The ‘quality’ of Internet connections is all about latency and stability. You want your traffic to be delivered with the lowest possible latency and use the same routes for as long as possible. If routes change, IP packets arrive in the wrong sequence, and Internet applications like Voice over IP, live video and remote desktop suffer from poor user experience.
To address latency, our routers are configured to prefer the shortest available route: they look at the ‘AS-path’ (shows how many networks are involved in delivery of traffic to its destination) and choose the route with the shortest path.
To address stability, 99% of networks whose routes we use are Tier-1 providers. With each provider we have a contract, pay for the amount of traffic that we send using its routes, and each of them is willing to compete for our choice to use its routes, offers 24/7 technical support and an SLA.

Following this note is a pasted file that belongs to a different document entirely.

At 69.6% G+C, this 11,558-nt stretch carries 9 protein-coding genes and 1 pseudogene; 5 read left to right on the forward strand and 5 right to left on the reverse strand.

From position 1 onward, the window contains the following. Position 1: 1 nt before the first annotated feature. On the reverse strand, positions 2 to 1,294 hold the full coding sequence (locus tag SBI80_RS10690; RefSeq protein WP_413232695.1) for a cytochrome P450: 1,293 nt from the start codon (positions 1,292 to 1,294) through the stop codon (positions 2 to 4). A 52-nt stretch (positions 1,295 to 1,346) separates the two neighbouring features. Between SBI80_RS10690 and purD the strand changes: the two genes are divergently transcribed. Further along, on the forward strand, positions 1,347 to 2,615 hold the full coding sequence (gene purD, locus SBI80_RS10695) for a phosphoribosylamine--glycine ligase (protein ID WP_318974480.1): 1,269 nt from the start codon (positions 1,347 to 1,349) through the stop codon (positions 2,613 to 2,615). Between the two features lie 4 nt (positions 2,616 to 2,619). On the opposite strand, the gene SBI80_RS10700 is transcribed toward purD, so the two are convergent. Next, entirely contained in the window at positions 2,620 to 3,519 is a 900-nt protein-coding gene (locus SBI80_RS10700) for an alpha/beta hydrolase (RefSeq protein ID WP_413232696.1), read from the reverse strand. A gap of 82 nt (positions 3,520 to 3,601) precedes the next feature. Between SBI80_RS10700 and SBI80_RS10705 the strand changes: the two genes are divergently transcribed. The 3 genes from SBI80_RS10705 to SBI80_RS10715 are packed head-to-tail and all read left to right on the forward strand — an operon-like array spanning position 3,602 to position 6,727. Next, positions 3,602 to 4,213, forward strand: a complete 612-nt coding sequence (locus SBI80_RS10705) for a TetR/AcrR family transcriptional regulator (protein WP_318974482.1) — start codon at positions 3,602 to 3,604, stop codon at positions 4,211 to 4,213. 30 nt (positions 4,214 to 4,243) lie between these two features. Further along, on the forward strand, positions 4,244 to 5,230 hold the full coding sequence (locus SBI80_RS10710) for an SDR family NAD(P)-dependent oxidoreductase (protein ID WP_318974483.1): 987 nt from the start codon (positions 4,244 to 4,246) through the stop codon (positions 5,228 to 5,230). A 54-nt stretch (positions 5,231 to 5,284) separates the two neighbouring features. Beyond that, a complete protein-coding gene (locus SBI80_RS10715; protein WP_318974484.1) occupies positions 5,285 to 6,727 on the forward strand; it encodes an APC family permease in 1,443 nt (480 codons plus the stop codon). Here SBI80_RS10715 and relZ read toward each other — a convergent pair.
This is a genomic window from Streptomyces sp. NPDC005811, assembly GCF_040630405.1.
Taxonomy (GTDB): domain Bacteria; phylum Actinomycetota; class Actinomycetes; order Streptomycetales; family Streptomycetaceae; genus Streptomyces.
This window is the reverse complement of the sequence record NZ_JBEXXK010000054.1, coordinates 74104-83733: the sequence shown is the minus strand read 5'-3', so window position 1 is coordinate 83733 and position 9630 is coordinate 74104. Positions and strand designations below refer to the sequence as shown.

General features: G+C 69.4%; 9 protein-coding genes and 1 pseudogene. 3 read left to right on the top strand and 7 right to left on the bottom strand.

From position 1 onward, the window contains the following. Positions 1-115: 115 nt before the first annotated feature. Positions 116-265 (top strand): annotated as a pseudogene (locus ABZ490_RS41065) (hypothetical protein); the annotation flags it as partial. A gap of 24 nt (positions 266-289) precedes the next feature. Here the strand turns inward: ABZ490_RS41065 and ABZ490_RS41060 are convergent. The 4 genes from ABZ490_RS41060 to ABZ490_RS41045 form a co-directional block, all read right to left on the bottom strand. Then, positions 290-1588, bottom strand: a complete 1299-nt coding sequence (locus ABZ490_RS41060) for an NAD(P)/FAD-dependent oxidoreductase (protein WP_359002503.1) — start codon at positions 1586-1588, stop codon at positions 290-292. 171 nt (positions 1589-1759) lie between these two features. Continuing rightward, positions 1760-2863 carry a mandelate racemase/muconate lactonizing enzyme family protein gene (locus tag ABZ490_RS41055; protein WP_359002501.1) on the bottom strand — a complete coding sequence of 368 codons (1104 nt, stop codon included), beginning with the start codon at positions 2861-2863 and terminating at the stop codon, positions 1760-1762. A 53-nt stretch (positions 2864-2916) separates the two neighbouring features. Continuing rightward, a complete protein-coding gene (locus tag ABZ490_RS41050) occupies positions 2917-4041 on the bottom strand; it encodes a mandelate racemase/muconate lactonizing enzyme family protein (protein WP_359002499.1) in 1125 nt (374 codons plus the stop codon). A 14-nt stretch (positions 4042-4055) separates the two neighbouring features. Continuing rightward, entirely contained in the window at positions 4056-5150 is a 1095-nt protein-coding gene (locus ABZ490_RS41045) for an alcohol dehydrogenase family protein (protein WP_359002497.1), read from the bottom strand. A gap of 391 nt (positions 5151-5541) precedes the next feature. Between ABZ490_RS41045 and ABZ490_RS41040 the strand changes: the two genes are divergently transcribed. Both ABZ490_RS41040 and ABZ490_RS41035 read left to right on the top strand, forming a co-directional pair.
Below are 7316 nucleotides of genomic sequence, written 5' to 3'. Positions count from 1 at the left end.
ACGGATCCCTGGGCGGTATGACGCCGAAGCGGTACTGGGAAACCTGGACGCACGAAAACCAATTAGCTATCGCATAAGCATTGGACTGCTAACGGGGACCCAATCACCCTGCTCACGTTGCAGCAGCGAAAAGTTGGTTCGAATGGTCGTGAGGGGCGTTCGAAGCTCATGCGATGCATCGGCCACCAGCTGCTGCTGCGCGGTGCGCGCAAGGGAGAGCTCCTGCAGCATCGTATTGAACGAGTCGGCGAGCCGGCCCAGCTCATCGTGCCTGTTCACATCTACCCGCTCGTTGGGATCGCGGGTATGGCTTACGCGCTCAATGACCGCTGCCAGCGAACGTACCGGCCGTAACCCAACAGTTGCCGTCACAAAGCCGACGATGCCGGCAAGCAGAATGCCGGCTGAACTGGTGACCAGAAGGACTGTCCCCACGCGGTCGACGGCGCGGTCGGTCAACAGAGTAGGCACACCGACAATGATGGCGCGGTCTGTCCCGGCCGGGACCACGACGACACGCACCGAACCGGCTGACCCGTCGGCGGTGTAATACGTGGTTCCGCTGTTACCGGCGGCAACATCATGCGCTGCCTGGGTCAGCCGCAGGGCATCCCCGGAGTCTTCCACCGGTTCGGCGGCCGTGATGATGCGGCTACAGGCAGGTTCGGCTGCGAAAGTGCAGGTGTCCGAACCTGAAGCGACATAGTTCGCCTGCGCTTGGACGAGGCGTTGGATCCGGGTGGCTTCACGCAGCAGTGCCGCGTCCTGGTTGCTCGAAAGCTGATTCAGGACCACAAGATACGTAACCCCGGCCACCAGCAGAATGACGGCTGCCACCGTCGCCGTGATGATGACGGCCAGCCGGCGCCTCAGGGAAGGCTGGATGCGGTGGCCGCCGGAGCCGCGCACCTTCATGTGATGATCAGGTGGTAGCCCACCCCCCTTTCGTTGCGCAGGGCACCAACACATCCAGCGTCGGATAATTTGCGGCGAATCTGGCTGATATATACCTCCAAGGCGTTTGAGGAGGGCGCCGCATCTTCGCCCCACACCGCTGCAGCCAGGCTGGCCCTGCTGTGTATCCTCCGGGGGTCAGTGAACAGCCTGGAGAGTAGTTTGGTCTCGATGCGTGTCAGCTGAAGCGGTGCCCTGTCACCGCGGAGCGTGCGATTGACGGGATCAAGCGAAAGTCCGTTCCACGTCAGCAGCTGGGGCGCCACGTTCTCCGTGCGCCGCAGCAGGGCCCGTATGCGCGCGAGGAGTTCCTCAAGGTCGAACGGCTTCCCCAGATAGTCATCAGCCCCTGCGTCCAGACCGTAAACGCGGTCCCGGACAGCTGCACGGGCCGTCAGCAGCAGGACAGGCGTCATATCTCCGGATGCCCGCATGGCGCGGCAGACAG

An opposite to our approach is use of routes that a network learns at an Internet Exchange with a non-selective (open) peering policy. Such routes can be withdrawn at any moment and there is usually no technical contact or agreement with the network that was announcing that route.
Routing security is also a part of Internet quality in our case. We filter all routes – even those received from a Tier-1 – by looking at the originating AS, as well as the prefix length. Routes originating from the wrong AS or with the wrong length are usually hijacks – where a network is (intentionally or by accident) announcing another network’s IP space.Using the Routing Protocol Key Infrastructure we drop all routes that are invalid. The result is that our Internet service consists only of validated routes and the risk of sending traffic to a hijacked network is dramatically reduced.